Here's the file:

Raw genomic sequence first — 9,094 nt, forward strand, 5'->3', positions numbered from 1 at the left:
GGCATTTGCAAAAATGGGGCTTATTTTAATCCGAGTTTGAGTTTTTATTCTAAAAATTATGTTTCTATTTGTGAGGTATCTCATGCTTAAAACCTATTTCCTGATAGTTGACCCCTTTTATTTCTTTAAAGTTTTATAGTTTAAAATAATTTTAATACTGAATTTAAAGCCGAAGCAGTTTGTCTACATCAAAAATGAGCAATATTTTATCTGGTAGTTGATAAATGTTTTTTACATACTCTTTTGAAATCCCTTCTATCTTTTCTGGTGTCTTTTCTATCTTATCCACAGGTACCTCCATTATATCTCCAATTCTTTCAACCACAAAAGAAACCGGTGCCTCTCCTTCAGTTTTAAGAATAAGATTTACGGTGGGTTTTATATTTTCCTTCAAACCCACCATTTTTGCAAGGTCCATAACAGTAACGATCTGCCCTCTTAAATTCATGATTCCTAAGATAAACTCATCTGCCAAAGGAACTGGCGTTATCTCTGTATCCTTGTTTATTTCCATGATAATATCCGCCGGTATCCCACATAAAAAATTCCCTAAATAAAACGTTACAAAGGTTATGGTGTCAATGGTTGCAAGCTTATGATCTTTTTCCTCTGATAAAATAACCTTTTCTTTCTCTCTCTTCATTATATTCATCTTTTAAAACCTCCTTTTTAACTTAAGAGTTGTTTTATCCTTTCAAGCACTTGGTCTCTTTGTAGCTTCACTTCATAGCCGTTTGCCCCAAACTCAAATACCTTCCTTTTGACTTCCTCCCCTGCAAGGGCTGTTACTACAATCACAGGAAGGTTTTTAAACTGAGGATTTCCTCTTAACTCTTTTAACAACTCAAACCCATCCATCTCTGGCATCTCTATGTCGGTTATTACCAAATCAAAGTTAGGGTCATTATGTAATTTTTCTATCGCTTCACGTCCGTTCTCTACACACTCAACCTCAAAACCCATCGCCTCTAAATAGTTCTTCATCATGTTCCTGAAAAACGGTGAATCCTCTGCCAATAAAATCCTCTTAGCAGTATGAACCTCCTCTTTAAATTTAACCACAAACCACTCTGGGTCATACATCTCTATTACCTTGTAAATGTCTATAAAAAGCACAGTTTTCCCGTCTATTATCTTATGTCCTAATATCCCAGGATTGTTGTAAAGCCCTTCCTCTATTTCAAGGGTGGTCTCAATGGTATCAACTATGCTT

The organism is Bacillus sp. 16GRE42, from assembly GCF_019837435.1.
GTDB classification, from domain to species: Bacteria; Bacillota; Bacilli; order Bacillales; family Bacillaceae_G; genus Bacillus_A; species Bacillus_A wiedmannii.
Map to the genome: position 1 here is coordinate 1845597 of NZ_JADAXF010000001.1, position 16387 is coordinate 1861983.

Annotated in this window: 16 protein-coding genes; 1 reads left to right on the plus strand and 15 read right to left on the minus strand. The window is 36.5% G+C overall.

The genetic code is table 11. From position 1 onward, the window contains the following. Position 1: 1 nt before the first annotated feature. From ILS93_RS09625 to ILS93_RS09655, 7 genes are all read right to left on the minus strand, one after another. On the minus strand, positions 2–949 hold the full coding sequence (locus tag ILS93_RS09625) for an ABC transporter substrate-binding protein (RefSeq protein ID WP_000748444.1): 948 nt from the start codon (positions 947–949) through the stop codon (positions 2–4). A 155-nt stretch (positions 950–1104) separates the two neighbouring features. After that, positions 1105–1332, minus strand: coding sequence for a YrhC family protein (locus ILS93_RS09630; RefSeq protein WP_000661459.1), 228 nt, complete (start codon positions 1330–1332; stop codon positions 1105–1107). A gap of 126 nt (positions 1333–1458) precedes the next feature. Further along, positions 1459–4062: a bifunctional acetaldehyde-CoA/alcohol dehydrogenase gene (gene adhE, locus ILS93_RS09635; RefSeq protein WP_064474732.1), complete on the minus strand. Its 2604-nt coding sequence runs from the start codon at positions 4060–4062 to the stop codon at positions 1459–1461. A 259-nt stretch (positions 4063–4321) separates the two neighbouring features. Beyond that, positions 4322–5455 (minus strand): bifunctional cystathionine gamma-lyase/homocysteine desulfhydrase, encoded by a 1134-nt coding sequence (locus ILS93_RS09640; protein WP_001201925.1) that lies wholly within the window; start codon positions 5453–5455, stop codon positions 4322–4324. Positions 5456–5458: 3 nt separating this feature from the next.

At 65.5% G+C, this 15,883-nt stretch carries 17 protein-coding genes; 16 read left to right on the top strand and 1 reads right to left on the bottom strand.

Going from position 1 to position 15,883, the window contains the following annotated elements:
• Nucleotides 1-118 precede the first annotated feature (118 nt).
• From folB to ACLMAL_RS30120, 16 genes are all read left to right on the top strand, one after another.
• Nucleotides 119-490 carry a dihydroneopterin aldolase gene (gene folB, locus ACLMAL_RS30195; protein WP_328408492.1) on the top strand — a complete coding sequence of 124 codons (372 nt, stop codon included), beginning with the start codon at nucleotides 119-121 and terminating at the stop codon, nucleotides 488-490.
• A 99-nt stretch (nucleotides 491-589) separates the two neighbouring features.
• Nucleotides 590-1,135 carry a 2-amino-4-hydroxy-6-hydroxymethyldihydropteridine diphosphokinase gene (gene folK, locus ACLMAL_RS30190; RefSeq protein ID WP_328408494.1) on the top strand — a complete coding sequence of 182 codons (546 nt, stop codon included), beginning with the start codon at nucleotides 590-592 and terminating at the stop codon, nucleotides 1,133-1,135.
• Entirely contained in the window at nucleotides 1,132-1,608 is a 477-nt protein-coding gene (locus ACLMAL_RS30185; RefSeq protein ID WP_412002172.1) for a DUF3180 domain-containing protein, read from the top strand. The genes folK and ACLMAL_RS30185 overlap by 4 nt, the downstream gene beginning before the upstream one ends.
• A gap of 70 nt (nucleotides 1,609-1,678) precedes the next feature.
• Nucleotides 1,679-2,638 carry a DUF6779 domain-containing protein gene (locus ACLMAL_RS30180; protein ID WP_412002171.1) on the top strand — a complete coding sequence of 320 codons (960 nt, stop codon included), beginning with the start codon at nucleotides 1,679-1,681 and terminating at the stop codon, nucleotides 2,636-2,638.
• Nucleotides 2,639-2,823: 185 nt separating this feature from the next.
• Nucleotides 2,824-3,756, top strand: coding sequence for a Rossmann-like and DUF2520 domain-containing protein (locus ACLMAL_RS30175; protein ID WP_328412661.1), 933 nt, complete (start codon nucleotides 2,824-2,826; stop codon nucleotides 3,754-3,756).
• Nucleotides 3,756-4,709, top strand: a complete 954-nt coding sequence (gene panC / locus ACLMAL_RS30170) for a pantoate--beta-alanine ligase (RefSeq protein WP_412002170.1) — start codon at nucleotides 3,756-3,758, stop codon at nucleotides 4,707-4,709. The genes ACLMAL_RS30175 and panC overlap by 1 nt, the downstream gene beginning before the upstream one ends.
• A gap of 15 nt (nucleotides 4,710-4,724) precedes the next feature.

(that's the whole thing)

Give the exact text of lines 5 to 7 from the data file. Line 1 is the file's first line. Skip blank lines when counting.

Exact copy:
Map to the genome: position 1 here is coordinate 1845597 of NZ_JADAXF010000001.1, position 16387 is coordinate 1861983.

Annotated in this window: 16 protein-coding genes; 1 reads left to right on the plus strand and 15 read right to left on the minus strand. The window is 36.5% G+C overall.

The genetic code is table 11. From position 1 onward, the window contains the following. Position 1: 1 nt before the first annotated feature. From ILS93_RS09625 to ILS93_RS09655, 7 genes are all read right to left on the minus strand, one after another. On the minus strand, positions 2–949 hold the full coding sequence (locus tag ILS93_RS09625) for an ABC transporter substrate-binding protein (RefSeq protein ID WP_000748444.1): 948 nt from the start codon (positions 947–949) through the stop codon (positions 2–4). A 155-nt stretch (positions 950–1104) separates the two neighbouring features. After that, positions 1105–1332, minus strand: coding sequence for a YrhC family protein (locus ILS93_RS09630; RefSeq protein WP_000661459.1), 228 nt, complete (start codon positions 1330–1332; stop codon positions 1105–1107). A gap of 126 nt (positions 1333–1458) precedes the next feature. Further along, positions 1459–4062: a bifunctional acetaldehyde-CoA/alcohol dehydrogenase gene (gene adhE, locus ILS93_RS09635; RefSeq protein WP_064474732.1), complete on the minus strand. Its 2604-nt coding sequence runs from the start codon at positions 4060–4062 to the stop codon at positions 1459–1461. A 259-nt stretch (positions 4063–4321) separates the two neighbouring features. Beyond that, positions 4322–5455 (minus strand): bifunctional cystathionine gamma-lyase/homocysteine desulfhydrase, encoded by a 1134-nt coding sequence (locus ILS93_RS09640; protein WP_001201925.1) that lies wholly within the window; start codon positions 5453–5455, stop codon positions 4322–4324. Positions 5456–5458: 3 nt separating this feature from the next.